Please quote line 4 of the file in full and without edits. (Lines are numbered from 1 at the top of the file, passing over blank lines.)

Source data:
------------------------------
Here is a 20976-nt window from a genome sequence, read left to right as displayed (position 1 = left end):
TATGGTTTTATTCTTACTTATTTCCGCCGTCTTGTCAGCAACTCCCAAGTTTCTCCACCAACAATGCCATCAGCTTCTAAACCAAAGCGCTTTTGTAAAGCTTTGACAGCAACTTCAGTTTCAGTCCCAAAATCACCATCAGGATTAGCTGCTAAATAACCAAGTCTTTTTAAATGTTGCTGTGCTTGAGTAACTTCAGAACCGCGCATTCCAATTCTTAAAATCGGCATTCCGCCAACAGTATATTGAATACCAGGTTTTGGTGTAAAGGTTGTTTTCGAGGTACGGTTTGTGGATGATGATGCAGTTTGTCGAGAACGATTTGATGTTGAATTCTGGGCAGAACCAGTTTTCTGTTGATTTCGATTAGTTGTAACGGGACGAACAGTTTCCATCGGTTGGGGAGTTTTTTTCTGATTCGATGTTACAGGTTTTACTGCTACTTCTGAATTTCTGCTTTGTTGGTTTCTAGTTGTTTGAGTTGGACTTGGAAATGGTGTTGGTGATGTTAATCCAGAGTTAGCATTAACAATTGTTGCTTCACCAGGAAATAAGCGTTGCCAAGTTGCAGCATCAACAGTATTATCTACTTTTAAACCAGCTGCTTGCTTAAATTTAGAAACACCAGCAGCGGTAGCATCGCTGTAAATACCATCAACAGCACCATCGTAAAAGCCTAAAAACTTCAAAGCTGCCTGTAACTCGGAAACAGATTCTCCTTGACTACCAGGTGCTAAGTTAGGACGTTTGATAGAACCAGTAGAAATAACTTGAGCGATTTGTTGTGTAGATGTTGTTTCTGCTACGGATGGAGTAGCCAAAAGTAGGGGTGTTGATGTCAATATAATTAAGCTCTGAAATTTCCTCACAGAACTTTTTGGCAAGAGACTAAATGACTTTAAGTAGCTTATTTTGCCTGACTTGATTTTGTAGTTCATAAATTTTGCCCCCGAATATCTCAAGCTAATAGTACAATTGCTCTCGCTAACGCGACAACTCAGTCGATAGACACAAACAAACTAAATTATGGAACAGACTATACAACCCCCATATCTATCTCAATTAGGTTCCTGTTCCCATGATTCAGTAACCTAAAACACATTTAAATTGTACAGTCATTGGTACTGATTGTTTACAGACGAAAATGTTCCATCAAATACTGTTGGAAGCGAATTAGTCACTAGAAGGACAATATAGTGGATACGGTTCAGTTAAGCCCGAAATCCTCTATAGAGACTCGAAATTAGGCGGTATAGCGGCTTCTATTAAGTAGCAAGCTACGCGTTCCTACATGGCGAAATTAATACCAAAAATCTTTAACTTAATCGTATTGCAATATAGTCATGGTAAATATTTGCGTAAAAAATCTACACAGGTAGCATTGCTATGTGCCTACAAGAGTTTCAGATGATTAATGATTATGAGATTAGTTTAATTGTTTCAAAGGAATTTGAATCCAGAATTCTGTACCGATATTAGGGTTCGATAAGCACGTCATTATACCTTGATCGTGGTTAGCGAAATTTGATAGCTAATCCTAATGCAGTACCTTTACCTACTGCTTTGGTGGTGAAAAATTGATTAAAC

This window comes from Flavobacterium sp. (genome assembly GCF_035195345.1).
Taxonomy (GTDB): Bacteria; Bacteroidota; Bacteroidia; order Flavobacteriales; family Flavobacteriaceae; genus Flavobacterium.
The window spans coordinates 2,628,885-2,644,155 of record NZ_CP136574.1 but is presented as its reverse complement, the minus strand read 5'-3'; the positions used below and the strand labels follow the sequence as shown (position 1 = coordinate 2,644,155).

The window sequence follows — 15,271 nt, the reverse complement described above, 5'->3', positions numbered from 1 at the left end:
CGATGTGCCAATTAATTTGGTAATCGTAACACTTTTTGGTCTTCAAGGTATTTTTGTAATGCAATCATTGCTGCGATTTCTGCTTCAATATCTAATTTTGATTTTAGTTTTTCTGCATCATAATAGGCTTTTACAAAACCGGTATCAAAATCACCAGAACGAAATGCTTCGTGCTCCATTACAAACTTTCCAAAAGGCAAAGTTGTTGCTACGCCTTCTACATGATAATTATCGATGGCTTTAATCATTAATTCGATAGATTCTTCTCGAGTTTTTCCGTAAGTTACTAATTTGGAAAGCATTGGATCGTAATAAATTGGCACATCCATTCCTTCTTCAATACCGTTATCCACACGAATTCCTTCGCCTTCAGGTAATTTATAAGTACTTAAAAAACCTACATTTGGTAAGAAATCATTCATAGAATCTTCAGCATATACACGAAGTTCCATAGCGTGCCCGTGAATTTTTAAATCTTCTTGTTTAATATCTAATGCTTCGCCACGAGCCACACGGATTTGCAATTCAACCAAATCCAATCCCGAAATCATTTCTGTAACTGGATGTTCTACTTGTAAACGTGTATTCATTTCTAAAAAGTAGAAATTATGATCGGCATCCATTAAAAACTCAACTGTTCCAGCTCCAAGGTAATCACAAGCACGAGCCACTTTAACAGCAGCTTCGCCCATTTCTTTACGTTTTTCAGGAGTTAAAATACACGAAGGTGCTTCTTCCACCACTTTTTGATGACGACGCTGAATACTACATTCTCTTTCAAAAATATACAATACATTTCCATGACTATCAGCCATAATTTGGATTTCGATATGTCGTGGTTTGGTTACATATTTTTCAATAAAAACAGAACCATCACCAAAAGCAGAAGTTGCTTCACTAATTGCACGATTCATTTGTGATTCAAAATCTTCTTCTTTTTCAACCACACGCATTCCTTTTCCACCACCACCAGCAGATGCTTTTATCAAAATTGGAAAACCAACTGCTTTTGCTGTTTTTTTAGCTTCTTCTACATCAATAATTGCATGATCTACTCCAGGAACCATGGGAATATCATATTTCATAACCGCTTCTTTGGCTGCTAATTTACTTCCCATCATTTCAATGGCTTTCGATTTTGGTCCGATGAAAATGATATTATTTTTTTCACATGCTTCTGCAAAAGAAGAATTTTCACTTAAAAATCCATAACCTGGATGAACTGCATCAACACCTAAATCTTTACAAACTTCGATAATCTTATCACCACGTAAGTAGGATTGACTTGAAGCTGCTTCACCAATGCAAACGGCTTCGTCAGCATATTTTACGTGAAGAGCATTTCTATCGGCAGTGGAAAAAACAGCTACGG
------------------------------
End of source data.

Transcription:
Taxonomy (GTDB): Bacteria; Bacteroidota; Bacteroidia; order Flavobacteriales; family Flavobacteriaceae; genus Flavobacterium.